I Bought Into American Exceptionalism Without Realizing It
After we settle into a new normal, we shouldn’t forget the lessons of the past year
As I look back on the beginning of the Covid-19 pandemic, I can’t help but wonder why many of us weren’t more unsettled at the start of it all.
In early January 2020, my editor messaged me about the reports of a mysterious pneumonia-like illness out of Wuhan, China. As a science journalist, I’m careful to avoid hype in my writing. I wondered if I’d do more harm than good reporting on the outbreak. But my editor had been a foreign correspondent for TIME magazine in China when SARS was first identified in late 2002. He had reason to be concerned. My initial reaction was not exactly indifference, but I wasn’t particularly worried either.
My attitude started to change when the city of Wuhan went into complete lockdown on January 23. The pictures of empty streets were haunting.
Still, like many Americans, I never thought a pandemic would happen here. Ground zero was thousands of miles away, and after all, we had beaten back other infectious threats — SARS, MERS, Ebola. I should have known better.
More than a decade ago, as a health care reporter for a business newspaper, I wrote about a company that won a multimillion-dollar contract from the U.S. Army to develop an Ebola vaccine. There was no active Ebola outbreak in 2010, so no one was paying attention to it. Of course, when the virus reemerged in West Africa in 2014, researchers raced to develop drugs and vaccines as cases mounted. I tracked this progress, too, as a reporter for a biotech newsletter.
I remember how afraid Americans were of Ebola. In November 2014, I started working at the National Institutes of Health (NIH) as a contractor. I arrived on the Bethesda, Maryland, campus just a month after nurse Nina Pham was treated and released from NIH after recovering from Ebola. Pham had contracted the virus while caring for Thomas Eric Duncan, a Liberian citizen who became the first U.S. Ebola patient. Anthony Fauci, MD, director of the National Institute of Allergy and Infectious Diseases (NIAID), cared for Pham himself, and I was working down the hall from him as a writer in the agency’s communications office. Our phones rang constantly with calls from journalists writing about the virus.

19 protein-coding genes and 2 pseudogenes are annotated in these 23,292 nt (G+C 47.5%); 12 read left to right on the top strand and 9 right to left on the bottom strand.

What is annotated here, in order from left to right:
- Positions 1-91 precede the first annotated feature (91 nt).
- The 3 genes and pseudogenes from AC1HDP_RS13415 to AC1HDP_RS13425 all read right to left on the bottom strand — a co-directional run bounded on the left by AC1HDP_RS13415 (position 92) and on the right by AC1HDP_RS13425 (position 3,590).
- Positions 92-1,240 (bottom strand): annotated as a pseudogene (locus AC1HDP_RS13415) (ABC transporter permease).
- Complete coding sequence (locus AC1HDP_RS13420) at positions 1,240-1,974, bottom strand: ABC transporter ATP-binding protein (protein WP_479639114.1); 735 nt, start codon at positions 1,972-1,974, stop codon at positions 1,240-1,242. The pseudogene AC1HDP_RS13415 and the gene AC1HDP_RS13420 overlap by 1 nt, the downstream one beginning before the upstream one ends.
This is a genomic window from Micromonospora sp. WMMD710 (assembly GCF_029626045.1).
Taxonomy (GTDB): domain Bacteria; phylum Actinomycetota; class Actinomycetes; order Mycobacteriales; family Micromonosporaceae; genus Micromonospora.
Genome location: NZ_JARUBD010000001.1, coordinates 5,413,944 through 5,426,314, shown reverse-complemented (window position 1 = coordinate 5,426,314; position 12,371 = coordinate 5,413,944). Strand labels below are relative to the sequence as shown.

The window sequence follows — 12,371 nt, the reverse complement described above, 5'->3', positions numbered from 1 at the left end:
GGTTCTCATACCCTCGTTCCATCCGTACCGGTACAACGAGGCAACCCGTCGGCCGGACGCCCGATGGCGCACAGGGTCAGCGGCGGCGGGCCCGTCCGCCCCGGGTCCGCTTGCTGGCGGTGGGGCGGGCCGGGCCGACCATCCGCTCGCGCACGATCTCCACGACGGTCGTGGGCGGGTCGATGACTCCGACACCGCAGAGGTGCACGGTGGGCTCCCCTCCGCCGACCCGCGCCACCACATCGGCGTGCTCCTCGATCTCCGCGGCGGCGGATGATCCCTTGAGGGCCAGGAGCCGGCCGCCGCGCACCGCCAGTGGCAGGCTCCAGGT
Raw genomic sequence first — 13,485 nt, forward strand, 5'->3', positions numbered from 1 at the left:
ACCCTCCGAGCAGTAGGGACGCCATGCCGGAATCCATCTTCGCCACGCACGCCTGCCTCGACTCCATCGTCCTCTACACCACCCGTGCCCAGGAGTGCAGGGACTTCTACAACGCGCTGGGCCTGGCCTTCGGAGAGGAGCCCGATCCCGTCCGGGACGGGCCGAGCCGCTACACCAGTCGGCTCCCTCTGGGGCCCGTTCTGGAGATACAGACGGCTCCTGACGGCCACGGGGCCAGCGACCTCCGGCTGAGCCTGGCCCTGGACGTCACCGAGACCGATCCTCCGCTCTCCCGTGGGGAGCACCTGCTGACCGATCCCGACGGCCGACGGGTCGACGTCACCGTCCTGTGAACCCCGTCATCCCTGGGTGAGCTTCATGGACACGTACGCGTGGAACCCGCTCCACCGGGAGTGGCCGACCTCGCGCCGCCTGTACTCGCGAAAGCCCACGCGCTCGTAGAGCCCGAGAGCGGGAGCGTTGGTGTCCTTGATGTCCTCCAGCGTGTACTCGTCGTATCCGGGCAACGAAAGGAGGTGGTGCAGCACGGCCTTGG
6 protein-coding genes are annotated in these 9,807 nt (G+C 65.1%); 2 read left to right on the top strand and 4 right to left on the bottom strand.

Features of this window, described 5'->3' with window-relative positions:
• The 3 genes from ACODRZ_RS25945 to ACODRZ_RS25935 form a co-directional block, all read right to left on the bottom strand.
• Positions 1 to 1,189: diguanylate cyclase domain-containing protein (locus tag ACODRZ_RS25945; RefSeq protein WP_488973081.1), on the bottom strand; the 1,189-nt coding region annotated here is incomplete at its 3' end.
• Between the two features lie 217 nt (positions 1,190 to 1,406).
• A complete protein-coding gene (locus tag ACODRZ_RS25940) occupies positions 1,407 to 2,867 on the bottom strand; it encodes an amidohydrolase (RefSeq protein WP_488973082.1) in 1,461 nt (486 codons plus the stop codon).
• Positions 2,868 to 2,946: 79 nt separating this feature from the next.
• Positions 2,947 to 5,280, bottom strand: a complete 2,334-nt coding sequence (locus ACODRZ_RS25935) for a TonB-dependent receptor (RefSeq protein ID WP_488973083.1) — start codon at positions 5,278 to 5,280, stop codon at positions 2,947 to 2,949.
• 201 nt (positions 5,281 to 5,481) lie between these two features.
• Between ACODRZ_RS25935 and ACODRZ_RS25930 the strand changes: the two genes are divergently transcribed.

It’s not all that surprising that we were more scared of Ebola than of SARS-CoV-2. The media and partisan messaging stoked our fears for months. Richard Preston’s 1994 bestseller, The Hot Zone, didn’t help. The nonfiction book birthed a number of myths around Ebola that have persisted for years. People thought they would bleed out and their organs would liquefy if they caught Ebola — symptoms that Preston admitted to exaggerating. By contrast, early reports of Covid-19 made it seem like a bad flu. The idea of coming down with a cough wasn’t nearly as gruesome sounding as the mythical effects of Ebola.
But America’s collective memory is short. We soon forgot about Ebola, like we forgot about MERS and SARS before that. Many Americans would believe these were diseases that happened to other countries, where people live near jungles and shop at wet markets. They don’t happen in the United States. And if they did happen here, surely we would have the resources to prevent a pandemic. Like many people, I had been lulled into a sense of complacency. I had bought into the idea of American exceptionalism without realizing it.
My last “normal” night was on Leap Day last year. My family came to visit me and my husband in Baltimore, and we went out to dinner to celebrate my birthday. At the restaurant, we talked and laughed, not knowing everything was about to change. Looking back, I didn’t appreciate that meal like I should have.
Even though I’d written about infectious diseases on and off for the past 10 years, I didn’t grasp the gravity of the situation until the World Health Organization officially declared the Covid-19 global outbreak a pandemic on March 12 of last year. The next day, Maryland went into lockdown.
The pandemic has exposed the fragility of the U.S. health care system, economy, and society. It has upended everyday life in ways we previously thought unimaginable. As of this writing, the U.S. death toll from Covid-19 exceeds 535,000 — more than the number of U.S. losses in World War II, Korea, and Vietnam combined.
The United States spends more than $700 billion a year on military troops and weaponry to guard against real and perceived threats. When this pandemic is finally over and we’ve calculated its vast economic toll, will we spare even a fraction of that to guard against the next one?
We know there will be more threats like Covid-19. There are hundreds of coronaviruses circulating in bats and other animals. All it might take is one opportune moment of cross-species interaction for one of those viruses to spill over to humans. We cannot let our guard down once the Covid-19 pandemic subsides. We shouldn’t live in fear of the next pandemic, but we should take the threat of the next one seriously — no matter where it emerges. We shouldn’t forget this time, and we shouldn’t be complacent.